The 1st night, I asked Kendra when she had first been attracted to me. About three seconds after I saw you, she said as she ran her fingernails through my chest hair.
The 2nd night, we were walking around the mall. Holding hands was our new thrill. I was holding hands with a therapist. I was holding hands with a leggy brunette. I told her about Kim Philby, the MI5 agent who had betrayed all of England by passing all their secrets for over 20 years to the Soviets. She told me about Alice Miller, who had developed a theory about the gifted codependent child. We were giddy but tired from having slept only three hours.
The 3rd night, Kendra sat down and calculated that we had been together for 56 hours straight. It was like being drunk without drinking.
My life is going to hell, she finally said. I have to get back to my life.
Arriving home, I took a 20% off discount pizza hanger off my door handle. I watered the spider plant. I threw away the brown meat in the fridge.
The 6th night, she told me how much trouble her father had been growing up. Once, just to cause trouble, he had put his mistress on the phone with his wife.
When he gets a little liquor into him, she answered, there’s no stopping him.
Later, she said, Troublemaking runs in my family.
I didn’t know whether she was serious or just being cute.
The 9th night, she told me about her meek, accommodating mother, and how she had made a decision never to be like her.
The only thing that sustained me through all the craziness, she said, was my twin sister Kara. You really don’t know what love is until you’ve had a twin.
The 13th night, I met Kara at a gig. She looked just like Kendra except for something, I didn’t know what, maybe more concern in her brow? No, that wasn’t it. A loneliness? Perhaps. She was a singer in a country-rock band and looked good onstage, her long, dark hair cascading down her back as she swayed to the music. In between sets, Kara sat with us and turned down free drinks from her fans. She had a more fluid way of looking at things than her sister. I chalked it up to seeing everything through the lens of the music subculture, melody and flow, as opposed to Kendra, who was fluid in a different way, seeing everything through the lens of personality types and decision points. At one point, Kendra said, All you need to know about someone is the decisions they’ve made.
How did your parents tell you apart? I asked.
There are differences, Kendra said, then added with an unexpected bite, but I’m not going to get into that, and quickly turned away.
She made it sound like I was asking their breast sizes or something.
Throughout the evening, over the course of a few beers and three sets, I studied them both. Obviously, the original blueprint had been the same, but along the way, some developmental variation had crept in.
The 16th night was a Tuesday. We were in bed at my place when I pointed out my journal on the bedside table. I’m proud of my writing, and thought that a couple things I had written about her were quite lyrical, so I read them to her.
She’s like the smart kid in class whose intelligence is beautiful and mysterious.
That was my favorite.
The next morning when I left for work, she was still asleep. Smiling at her in her slumber, I decided I couldn’t disturb her even to kiss her.
The 19th night was a surprise. While sitting in a sidewalk café, Kendra became quiet. After a few minutes, she emerged from wherever she had been.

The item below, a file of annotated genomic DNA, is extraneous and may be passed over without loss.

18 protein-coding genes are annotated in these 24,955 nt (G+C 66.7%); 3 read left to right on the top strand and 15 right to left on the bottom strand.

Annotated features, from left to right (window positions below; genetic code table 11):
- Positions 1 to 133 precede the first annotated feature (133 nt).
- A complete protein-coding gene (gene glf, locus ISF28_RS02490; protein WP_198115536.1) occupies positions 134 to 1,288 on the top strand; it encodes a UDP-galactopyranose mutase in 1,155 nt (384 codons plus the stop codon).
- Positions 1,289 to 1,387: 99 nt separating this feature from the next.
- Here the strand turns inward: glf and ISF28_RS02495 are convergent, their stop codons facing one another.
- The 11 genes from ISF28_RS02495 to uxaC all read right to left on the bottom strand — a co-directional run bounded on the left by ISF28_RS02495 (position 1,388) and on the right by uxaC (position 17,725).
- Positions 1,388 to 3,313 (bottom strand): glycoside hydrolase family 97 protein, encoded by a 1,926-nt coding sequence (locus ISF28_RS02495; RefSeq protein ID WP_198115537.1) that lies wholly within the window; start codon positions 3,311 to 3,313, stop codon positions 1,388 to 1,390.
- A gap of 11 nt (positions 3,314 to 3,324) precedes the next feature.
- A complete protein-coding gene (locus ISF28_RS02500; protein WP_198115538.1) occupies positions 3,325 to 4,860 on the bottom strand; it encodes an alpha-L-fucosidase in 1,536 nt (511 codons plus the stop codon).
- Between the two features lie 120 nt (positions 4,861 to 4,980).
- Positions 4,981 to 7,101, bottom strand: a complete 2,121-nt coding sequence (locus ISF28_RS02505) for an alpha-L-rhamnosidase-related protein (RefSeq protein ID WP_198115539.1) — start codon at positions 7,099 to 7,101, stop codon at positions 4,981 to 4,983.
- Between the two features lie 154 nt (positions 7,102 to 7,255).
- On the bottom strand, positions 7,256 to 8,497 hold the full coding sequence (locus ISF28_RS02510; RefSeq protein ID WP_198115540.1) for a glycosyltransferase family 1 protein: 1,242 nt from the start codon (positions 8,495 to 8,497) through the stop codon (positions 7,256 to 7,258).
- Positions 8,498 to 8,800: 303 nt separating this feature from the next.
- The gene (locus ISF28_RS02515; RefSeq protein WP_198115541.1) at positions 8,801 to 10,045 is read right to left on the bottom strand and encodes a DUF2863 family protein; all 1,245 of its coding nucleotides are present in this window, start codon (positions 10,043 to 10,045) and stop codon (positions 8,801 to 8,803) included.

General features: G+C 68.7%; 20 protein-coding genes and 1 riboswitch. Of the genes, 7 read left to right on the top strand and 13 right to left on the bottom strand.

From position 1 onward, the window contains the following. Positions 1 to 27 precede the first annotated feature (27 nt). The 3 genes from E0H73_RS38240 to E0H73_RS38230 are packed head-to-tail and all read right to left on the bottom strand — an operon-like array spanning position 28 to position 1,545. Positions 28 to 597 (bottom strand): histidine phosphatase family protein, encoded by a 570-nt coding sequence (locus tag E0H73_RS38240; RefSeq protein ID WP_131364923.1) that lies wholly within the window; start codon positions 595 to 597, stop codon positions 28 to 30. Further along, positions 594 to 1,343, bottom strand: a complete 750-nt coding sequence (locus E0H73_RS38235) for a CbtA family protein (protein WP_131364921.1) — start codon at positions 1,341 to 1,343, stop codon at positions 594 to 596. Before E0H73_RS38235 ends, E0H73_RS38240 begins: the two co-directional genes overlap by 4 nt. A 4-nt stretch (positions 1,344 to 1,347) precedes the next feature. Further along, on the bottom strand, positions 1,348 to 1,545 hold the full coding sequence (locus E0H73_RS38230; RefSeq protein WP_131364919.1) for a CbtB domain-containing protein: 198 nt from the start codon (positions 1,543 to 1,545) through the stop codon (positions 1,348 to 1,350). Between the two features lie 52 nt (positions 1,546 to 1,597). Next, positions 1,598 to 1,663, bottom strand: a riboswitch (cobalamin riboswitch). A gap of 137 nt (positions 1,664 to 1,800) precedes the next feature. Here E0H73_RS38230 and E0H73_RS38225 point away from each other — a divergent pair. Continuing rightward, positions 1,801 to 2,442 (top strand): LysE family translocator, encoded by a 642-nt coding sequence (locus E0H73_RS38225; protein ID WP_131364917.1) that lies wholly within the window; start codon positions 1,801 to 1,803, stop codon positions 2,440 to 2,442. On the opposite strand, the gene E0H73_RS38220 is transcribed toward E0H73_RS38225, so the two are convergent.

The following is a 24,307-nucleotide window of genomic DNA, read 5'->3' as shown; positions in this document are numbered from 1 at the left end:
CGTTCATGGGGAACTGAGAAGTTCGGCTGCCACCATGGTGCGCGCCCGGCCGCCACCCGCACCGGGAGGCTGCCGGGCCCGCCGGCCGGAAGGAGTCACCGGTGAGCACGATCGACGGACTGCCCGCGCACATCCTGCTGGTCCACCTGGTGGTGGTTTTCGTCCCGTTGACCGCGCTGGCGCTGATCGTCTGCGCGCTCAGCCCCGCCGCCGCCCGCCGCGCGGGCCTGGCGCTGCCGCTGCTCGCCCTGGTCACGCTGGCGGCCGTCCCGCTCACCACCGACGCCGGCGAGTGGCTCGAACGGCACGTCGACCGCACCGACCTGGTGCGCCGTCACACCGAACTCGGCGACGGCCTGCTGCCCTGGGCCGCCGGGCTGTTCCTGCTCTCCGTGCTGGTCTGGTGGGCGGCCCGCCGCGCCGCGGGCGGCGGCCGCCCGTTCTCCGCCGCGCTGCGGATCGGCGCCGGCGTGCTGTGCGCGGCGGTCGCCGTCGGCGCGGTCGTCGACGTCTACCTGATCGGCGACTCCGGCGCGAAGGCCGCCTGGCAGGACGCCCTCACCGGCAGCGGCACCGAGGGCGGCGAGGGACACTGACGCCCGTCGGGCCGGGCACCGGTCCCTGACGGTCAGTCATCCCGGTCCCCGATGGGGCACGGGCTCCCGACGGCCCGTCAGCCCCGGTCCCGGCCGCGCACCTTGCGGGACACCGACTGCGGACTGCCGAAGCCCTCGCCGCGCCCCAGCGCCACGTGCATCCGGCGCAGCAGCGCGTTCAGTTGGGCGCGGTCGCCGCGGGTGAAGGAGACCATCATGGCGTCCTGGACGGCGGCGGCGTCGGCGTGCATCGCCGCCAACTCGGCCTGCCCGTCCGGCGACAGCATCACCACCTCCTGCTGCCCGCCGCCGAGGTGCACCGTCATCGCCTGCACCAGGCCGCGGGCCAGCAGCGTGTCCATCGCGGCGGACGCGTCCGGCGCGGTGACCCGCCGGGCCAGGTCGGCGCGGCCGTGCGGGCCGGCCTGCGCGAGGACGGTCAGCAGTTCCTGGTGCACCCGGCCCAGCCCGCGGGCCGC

I read your journal, she finally said.
I stared at her. I didn’t know what to say. It sounded like she was confessing to an indiscretion, but that wasn’t the tone of voice she was using; there was no repentance in it.
I read the part where you questioned whether you had chosen the right twin? Where you wondered if we made love in the same way?
Her voice was steely and cold like I had never heard it before.
Why did you do that? I finally asked.
Jesus Christ. You wanted me to read it. You read to me from it. And in the morning, you left it right there. It was a total setup.
I was stunned. She was the therapist, so maybe she knew something about my intentions, I don’t know.
By the 23rd night, I was going through a certain amount of withdrawal. Sitting at my kitchen table eating a 20% discount pizza alone and listening to some stupid podcast about spies, I suddenly spoke out loud.
You’re not supposed to read another person’s journal. They didn’t teach you that in shrink school?
On the 24th night, I finally got ahold of Kendra on the phone and she didn’t hang up. At first, she was cold, but after I mentioned that I still felt that she was beautiful and mysterious, her reserve melted away.
I miss you at night, she said.
I miss you, too.
The rest of the conversation rested on apology. I didn’t apologize and I knew she wanted me to. It was a standoff, like two gunslingers standing in the middle of a dusty Texas town, their hands resting on their pistols.
Goodbye, she finally said.
I wondered if she meant goodbye or goodnight. I wondered if she was finally firing her pistol.
Goodbye, I said, firing back.
The 25th night, I got a call from Kara. She was in tears.
My sister isn’t talking to me, she said. We talk every day, but for the last eight days, she’s refused all my calls. I don’t know what’s the matter.
The 27th night, I asked Kara at what point she had been attracted to me. I looked into her big brown eyes, which somehow seemed bigger and prettier than Kendra’s. It was like being with Kendra, but at the same time, not. Kara smiled gently. She stroked my chest. I’ve always hated my sister, she said, and she’s always hated me.
The above story is chapter 1 of an ongoing piece of fiction. Chapter 2 is here.
If you like this fiction, you’ll like David’s newly published enovel, What Happens to Us. Download it onto your Kindle for only $3.99. Click here: http://www.amazon.com/dp/B00DSSN5SU
Read excerpts from the novel here: